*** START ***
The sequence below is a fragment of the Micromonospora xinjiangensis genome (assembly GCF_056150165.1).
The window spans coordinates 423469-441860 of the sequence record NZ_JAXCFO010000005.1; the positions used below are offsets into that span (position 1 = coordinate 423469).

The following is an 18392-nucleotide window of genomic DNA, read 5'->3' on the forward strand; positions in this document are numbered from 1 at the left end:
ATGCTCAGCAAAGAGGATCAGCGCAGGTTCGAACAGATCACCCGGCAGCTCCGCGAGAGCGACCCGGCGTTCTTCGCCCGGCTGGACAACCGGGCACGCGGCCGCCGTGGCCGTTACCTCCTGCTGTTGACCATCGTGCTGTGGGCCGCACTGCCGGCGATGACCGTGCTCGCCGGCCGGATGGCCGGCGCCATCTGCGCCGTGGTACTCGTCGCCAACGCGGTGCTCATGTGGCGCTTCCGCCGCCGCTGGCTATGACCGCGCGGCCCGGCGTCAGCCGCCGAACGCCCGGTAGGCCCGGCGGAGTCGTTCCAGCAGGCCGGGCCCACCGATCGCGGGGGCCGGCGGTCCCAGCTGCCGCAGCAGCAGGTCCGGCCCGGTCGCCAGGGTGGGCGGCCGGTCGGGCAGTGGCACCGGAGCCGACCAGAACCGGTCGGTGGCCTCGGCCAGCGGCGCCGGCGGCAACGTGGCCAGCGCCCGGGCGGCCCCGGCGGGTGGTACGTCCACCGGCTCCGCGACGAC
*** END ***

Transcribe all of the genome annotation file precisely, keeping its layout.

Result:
The sequence below is a fragment of the Micromonospora xinjiangensis genome (assembly GCF_056150165.1).
The window spans coordinates 423469-441860 of the sequence record NZ_JAXCFO010000005.1; the positions used below are offsets into that span (position 1 = coordinate 423469).

The following is an 18392-nucleotide window of genomic DNA, read 5'->3' on the forward strand; positions in this document are numbered from 1 at the left end:
ATGCTCAGCAAAGAGGATCAGCGCAGGTTCGAACAGATCACCCGGCAGCTCCGCGAGAGCGACCCGGCGTTCTTCGCCCGGCTGGACAACCGGGCACGCGGCCGCCGTGGCCGTTACCTCCTGCTGTTGACCATCGTGCTGTGGGCCGCACTGCCGGCGATGACCGTGCTCGCCGGCCGGATGGCCGGCGCCATCTGCGCCGTGGTACTCGTCGCCAACGCGGTGCTCATGTGGCGCTTCCGCCGCCGCTGGCTATGACCGCGCGGCCCGGCGTCAGCCGCCGAACGCCCGGTAGGCCCGGCGGAGTCGTTCCAGCAGGCCGGGCCCACCGATCGCGGGGGCCGGCGGTCCCAGCTGCCGCAGCAGCAGGTCCGGCCCGGTCGCCAGGGTGGGCGGCCGGTCGGGCAGTGGCACCGGAGCCGACCAGAACCGGTCGGTGGCCTCGGCCAGCGGCGCCGGCGGCAACGTGGCCAGCGCCCGGGCGGCCCCGGCGGGTGGTACGTCCACCGGCTCCGCGACGAC